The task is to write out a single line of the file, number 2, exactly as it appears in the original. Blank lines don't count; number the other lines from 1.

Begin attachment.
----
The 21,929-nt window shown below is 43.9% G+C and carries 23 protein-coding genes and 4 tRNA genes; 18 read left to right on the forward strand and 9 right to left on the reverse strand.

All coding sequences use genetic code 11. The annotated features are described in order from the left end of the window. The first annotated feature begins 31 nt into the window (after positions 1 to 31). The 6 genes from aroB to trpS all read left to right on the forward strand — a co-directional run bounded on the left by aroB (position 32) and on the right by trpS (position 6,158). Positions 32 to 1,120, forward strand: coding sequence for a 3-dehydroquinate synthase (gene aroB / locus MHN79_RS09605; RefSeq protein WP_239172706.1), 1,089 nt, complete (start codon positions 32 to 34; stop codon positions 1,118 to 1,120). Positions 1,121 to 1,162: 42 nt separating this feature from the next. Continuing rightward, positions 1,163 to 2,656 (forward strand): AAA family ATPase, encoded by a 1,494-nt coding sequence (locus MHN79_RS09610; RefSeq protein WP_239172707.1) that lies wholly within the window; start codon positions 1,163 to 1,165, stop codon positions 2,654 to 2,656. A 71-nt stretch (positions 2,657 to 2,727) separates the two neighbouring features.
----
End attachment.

All coding sequences use genetic code 11. The annotated features are described in order from the left end of the window. The first annotated feature begins 31 nt into the window (after positions 1 to 31). The 6 genes from aroB to trpS all read left to right on the forward strand — a co-directional run bounded on the left by aroB (position 32) and on the right by trpS (position 6,158). Positions 32 to 1,120, forward strand: coding sequence for a 3-dehydroquinate synthase (gene aroB / locus MHN79_RS09605; RefSeq protein WP_239172706.1), 1,089 nt, complete (start codon positions 32 to 34; stop codon positions 1,118 to 1,120). Positions 1,121 to 1,162: 42 nt separating this feature from the next. Continuing rightward, positions 1,163 to 2,656 (forward strand): AAA family ATPase, encoded by a 1,494-nt coding sequence (locus MHN79_RS09610; RefSeq protein WP_239172707.1) that lies wholly within the window; start codon positions 1,163 to 1,165, stop codon positions 2,654 to 2,656. A 71-nt stretch (positions 2,657 to 2,727) separates the two neighbouring features.